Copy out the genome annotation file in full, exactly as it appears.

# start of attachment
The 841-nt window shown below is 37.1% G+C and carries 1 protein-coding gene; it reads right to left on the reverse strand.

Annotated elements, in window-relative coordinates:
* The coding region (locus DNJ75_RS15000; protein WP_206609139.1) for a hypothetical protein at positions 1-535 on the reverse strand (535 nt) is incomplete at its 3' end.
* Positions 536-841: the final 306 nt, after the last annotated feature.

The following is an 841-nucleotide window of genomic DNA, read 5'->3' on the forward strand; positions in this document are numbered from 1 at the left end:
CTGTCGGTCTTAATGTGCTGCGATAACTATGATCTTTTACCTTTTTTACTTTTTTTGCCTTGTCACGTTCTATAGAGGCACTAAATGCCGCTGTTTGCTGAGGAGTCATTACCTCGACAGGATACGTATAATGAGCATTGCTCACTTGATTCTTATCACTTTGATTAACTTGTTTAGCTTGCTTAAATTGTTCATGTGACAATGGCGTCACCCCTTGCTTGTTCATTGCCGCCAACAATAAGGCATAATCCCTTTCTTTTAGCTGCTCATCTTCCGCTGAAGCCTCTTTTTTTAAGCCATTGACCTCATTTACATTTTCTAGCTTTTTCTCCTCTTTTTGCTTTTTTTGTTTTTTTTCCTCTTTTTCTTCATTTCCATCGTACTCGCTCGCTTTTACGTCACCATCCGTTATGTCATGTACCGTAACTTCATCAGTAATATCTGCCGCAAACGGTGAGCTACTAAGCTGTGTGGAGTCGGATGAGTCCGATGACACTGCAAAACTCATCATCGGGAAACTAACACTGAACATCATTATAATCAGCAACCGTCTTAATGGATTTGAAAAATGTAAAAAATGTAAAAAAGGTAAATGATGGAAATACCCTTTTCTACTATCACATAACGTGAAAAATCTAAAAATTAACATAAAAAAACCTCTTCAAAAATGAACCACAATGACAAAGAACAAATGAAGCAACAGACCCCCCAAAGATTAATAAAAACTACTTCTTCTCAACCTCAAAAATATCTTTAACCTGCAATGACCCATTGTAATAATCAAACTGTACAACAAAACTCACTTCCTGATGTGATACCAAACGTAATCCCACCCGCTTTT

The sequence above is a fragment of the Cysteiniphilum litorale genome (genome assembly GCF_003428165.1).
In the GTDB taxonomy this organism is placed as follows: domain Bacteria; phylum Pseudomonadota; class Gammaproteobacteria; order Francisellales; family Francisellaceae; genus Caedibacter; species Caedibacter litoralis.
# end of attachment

The 841-nt window shown below is 37.1% G+C and carries 1 protein-coding gene; it reads right to left on the reverse strand.

Annotated elements, in window-relative coordinates:
* The coding region (locus DNJ75_RS15000; protein WP_206609139.1) for a hypothetical protein at positions 1-535 on the reverse strand (535 nt) is incomplete at its 3' end.
* Positions 536-841: the final 306 nt, after the last annotated feature.

The following is an 841-nucleotide window of genomic DNA, read 5'->3' on the forward strand; positions in this document are numbered from 1 at the left end:
CTGTCGGTCTTAATGTGCTGCGATAACTATGATCTTTTACCTTTTTTACTTTTTTTGCCTTGTCACGTTCTATAGAGGCACTAAATGCCGCTGTTTGCTGAGGAGTCATTACCTCGACAGGATACGTATAATGAGCATTGCTCACTTGATTCTTATCACTTTGATTAACTTGTTTAGCTTGCTTAAATTGTTCATGTGACAATGGCGTCACCCCTTGCTTGTTCATTGCCGCCAACAATAAGGCATAATCCCTTTCTTTTAGCTGCTCATCTTCCGCTGAAGCCTCTTTTTTTAAGCCATTGACCTCATTTACATTTTCTAGCTTTTTCTCCTCTTTTTGCTTTTTTTGTTTTTTTTCCTCTTTTTCTTCATTTCCATCGTACTCGCTCGCTTTTACGTCACCATCCGTTATGTCATGTACCGTAACTTCATCAGTAATATCTGCCGCAAACGGTGAGCTACTAAGCTGTGTGGAGTCGGATGAGTCCGATGACACTGCAAAACTCATCATCGGGAAACTAACACTGAACATCATTATAATCAGCAACCGTCTTAATGGATTTGAAAAATGTAAAAAATGTAAAAAAGGTAAATGATGGAAATACCCTTTTCTACTATCACATAACGTGAAAAATCTAAAAATTAACATAAAAAAACCTCTTCAAAAATGAACCACAATGACAAAGAACAAATGAAGCAACAGACCCCCCAAAGATTAATAAAAACTACTTCTTCTCAACCTCAAAAATATCTTTAACCTGCAATGACCCATTGTAATAATCAAACTGTACAACAAAACTCACTTCCTGATGTGATACCAAACGTAATCCCACCCGCTTTT

The sequence above is a fragment of the Cysteiniphilum litorale genome (genome assembly GCF_003428165.1).
In the GTDB taxonomy this organism is placed as follows: domain Bacteria; phylum Pseudomonadota; class Gammaproteobacteria; order Francisellales; family Francisellaceae; genus Caedibacter; species Caedibacter litoralis.